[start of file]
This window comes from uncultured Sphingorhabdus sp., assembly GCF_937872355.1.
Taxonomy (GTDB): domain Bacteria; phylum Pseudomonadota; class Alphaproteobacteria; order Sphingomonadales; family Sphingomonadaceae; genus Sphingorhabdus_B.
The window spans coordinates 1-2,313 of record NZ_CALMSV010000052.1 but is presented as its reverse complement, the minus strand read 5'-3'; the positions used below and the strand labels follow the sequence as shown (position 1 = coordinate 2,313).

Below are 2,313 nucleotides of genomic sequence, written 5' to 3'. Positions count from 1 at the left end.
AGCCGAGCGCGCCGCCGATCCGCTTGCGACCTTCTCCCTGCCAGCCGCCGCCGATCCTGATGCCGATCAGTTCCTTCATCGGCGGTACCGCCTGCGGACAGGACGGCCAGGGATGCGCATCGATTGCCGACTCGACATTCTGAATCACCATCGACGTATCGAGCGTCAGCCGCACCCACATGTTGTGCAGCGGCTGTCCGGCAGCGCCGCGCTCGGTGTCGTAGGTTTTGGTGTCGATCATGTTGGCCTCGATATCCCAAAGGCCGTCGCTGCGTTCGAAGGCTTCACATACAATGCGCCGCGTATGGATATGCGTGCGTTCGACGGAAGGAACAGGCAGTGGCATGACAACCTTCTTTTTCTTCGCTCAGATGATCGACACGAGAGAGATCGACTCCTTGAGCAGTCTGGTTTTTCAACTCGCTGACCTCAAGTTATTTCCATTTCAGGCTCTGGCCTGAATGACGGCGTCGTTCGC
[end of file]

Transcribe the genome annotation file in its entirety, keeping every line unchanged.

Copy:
This window comes from uncultured Sphingorhabdus sp., assembly GCF_937872355.1.
Taxonomy (GTDB): domain Bacteria; phylum Pseudomonadota; class Alphaproteobacteria; order Sphingomonadales; family Sphingomonadaceae; genus Sphingorhabdus_B.
The window spans coordinates 1-2,313 of record NZ_CALMSV010000052.1 but is presented as its reverse complement, the minus strand read 5'-3'; the positions used below and the strand labels follow the sequence as shown (position 1 = coordinate 2,313).

Below are 2,313 nucleotides of genomic sequence, written 5' to 3'. Positions count from 1 at the left end.
AGCCGAGCGCGCCGCCGATCCGCTTGCGACCTTCTCCCTGCCAGCCGCCGCCGATCCTGATGCCGATCAGTTCCTTCATCGGCGGTACCGCCTGCGGACAGGACGGCCAGGGATGCGCATCGATTGCCGACTCGACATTCTGAATCACCATCGACGTATCGAGCGTCAGCCGCACCCACATGTTGTGCAGCGGCTGTCCGGCAGCGCCGCGCTCGGTGTCGTAGGTTTTGGTGTCGATCATGTTGGCCTCGATATCCCAAAGGCCGTCGCTGCGTTCGAAGGCTTCACATACAATGCGCCGCGTATGGATATGCGTGCGTTCGACGGAAGGAACAGGCAGTGGCATGACAACCTTCTTTTTCTTCGCTCAGATGATCGACACGAGAGAGATCGACTCCTTGAGCAGTCTGGTTTTTCAACTCGCTGACCTCAAGTTATTTCCATTTCAGGCTCTGGCCTGAATGACGGCGTCGTTCGC